Cardiac CT Scan Angiography (CCTA)
What is a cardiac CT scan angiography?
A CT scan is a special computer that makes detailed pictures of your internal organs and bones
through the use of x-rays. A cardiac CT scan angiography looks at the structures and blood
vessels of the heart. This test provides images that show blockages in the blood vessels, the
shapes of the chambers and other parts of the heart, and into the walls of the blood vessels.
Who may have the test?
The patients who will be good candidates for the test are those with
Symptoms of decreased blood flow to the heart (ischemia).
A stress test result that did not rule out problems.
A sudden onset of heart symptoms (often seen in the Emergency Department).
Known or possible heart defects.
A newly diagnosed weak heart muscle (cardiomyopathy).
A need for a pacemaker or an atrial ablation procedure.
Who should not have the test?
The patients who should not have this test include
Women who are pregnant.
Patients with abnormal kidney function.
Patients with irregular heart rates or very fast heart rates.
Patients who cannot lie flat or hold their breath for up to 15 seconds.
What should I do to prepare for the test?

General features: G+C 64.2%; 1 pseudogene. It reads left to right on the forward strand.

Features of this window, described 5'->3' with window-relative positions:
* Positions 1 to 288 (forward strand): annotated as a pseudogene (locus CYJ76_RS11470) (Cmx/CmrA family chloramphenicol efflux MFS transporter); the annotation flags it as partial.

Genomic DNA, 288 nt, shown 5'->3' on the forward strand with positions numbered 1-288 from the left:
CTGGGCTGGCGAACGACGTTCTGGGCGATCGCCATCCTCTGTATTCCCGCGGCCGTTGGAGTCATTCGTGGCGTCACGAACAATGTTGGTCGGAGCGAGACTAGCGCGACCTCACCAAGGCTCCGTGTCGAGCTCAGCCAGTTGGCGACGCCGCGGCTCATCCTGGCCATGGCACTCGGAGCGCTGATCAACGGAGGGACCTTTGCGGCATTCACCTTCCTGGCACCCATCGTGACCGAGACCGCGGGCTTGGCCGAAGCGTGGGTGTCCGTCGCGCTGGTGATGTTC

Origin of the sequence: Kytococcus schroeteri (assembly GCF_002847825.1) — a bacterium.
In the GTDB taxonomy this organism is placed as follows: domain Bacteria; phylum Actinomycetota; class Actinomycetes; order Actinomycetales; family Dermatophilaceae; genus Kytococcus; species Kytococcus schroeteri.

If you have diabetes, speak with the nurse to find out when you should take your diabetes
If you take a diuretic (water pill), do not take it the morning of the test.
Do not eat for 4 hours before the test. You may drink water.
If you take medicine to slow your heart rate, take them as you normally do.
How is the test done?
Arrive at the time you were given. Go to the ________________________________.
You will be taken to the prep area where you will be connected to a heart monitor. A
nurse will place an intravenous (IV) line into a vein in your arm.
You may receive medications to slow your heart rate if needed.
You will be taken to the scanner room.
You may be given a nitroglycerine tablet under your tongue.
You will lie on the CT table. The IV will be connected to the contrast injector.
Heart images without contrast are taken for a calcium evaluation if needed.
You may receive a small test dose of contrast to measure the time it takes for the contrast
to get to the heart.
The dose of contrast is then injected and the images are taken.
How long will the test take?
You will be at the hospital for about 2 hours. The actual time for the test is 10 to 20 minutes.
How do I get my test results?
In all cases, the results of the CCTA will be sent to the doctor who ordered the test.
Where can I get more information about this test?
You may find more information at this website.
Your health care team may have given you this information as part of your care. If so, please use it and call if you
have any questions. If this information was not given to you as part of your care, please check with your doctor. This
is not medical advice. This is not to be used for diagnosis or treatment of any medical condition. Because each
person’s health needs are different, you should talk with your doctor or others on your health care team when using
this information. If you have an emergency, please call 911. Copyright © 11/2015 University of Wisconsin Hospitals
and Clinics Authority. All rights reserved. Produced by the Department of Nursing. HF#6938